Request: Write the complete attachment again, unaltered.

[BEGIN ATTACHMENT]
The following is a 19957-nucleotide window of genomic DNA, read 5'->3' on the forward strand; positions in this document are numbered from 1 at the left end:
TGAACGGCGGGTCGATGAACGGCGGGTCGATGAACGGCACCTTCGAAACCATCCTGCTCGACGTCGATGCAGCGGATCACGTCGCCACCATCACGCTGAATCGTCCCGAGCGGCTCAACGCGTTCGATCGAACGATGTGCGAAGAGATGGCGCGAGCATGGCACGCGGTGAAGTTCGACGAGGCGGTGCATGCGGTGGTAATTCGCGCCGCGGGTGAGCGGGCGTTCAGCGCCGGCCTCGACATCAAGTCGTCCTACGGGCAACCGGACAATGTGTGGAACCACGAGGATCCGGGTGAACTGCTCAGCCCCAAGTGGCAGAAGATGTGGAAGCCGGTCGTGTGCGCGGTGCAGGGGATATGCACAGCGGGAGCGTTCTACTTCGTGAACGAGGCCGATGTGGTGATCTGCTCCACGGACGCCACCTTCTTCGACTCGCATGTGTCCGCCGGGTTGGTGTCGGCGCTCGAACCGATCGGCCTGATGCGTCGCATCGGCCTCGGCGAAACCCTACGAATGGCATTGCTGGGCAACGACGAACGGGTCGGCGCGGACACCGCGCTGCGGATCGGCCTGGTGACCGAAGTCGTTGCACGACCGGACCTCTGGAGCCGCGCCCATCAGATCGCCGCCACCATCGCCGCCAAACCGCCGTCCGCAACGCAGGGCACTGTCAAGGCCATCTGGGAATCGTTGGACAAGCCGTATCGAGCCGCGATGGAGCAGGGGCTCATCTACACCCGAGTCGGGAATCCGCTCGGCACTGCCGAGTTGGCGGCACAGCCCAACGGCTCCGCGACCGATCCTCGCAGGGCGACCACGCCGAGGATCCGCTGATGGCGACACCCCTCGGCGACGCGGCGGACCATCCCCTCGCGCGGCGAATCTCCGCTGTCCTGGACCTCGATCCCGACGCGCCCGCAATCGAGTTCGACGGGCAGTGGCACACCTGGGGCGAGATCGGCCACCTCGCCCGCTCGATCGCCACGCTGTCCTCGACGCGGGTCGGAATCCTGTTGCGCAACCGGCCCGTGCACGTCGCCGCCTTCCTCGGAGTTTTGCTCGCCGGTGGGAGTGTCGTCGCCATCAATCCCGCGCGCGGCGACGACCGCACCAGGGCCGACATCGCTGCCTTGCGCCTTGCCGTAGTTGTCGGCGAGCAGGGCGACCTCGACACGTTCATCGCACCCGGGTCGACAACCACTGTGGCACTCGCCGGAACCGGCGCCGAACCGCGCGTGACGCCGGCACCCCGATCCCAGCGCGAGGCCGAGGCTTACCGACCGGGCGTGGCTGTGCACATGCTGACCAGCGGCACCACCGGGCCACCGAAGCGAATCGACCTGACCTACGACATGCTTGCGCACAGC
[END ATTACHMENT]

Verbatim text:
The following is a 19957-nucleotide window of genomic DNA, read 5'->3' on the forward strand; positions in this document are numbered from 1 at the left end:
TGAACGGCGGGTCGATGAACGGCGGGTCGATGAACGGCACCTTCGAAACCATCCTGCTCGACGTCGATGCAGCGGATCACGTCGCCACCATCACGCTGAATCGTCCCGAGCGGCTCAACGCGTTCGATCGAACGATGTGCGAAGAGATGGCGCGAGCATGGCACGCGGTGAAGTTCGACGAGGCGGTGCATGCGGTGGTAATTCGCGCCGCGGGTGAGCGGGCGTTCAGCGCCGGCCTCGACATCAAGTCGTCCTACGGGCAACCGGACAATGTGTGGAACCACGAGGATCCGGGTGAACTGCTCAGCCCCAAGTGGCAGAAGATGTGGAAGCCGGTCGTGTGCGCGGTGCAGGGGATATGCACAGCGGGAGCGTTCTACTTCGTGAACGAGGCCGATGTGGTGATCTGCTCCACGGACGCCACCTTCTTCGACTCGCATGTGTCCGCCGGGTTGGTGTCGGCGCTCGAACCGATCGGCCTGATGCGTCGCATCGGCCTCGGCGAAACCCTACGAATGGCATTGCTGGGCAACGACGAACGGGTCGGCGCGGACACCGCGCTGCGGATCGGCCTGGTGACCGAAGTCGTTGCACGACCGGACCTCTGGAGCCGCGCCCATCAGATCGCCGCCACCATCGCCGCCAAACCGCCGTCCGCAACGCAGGGCACTGTCAAGGCCATCTGGGAATCGTTGGACAAGCCGTATCGAGCCGCGATGGAGCAGGGGCTCATCTACACCCGAGTCGGGAATCCGCTCGGCACTGCCGAGTTGGCGGCACAGCCCAACGGCTCCGCGACCGATCCTCGCAGGGCGACCACGCCGAGGATCCGCTGATGGCGACACCCCTCGGCGACGCGGCGGACCATCCCCTCGCGCGGCGAATCTCCGCTGTCCTGGACCTCGATCCCGACGCGCCCGCAATCGAGTTCGACGGGCAGTGGCACACCTGGGGCGAGATCGGCCACCTCGCCCGCTCGATCGCCACGCTGTCCTCGACGCGGGTCGGAATCCTGTTGCGCAACCGGCCCGTGCACGTCGCCGCCTTCCTCGGAGTTTTGCTCGCCGGTGGGAGTGTCGTCGCCATCAATCCCGCGCGCGGCGACGACCGCACCAGGGCCGACATCGCTGCCTTGCGCCTTGCCGTAGTTGTCGGCGAGCAGGGCGACCTCGACACGTTCATCGCACCCGGGTCGACAACCACTGTGGCACTCGCCGGAACCGGCGCCGAACCGCGCGTGACGCCGGCACCCCGATCCCAGCGCGAGGCCGAGGCTTACCGACCGGGCGTGGCTGTGCACATGCTGACCAGCGGCACCACCGGGCCACCGAAGCGAATCGACCTGACCTACGACATGCTTGCGCACAGC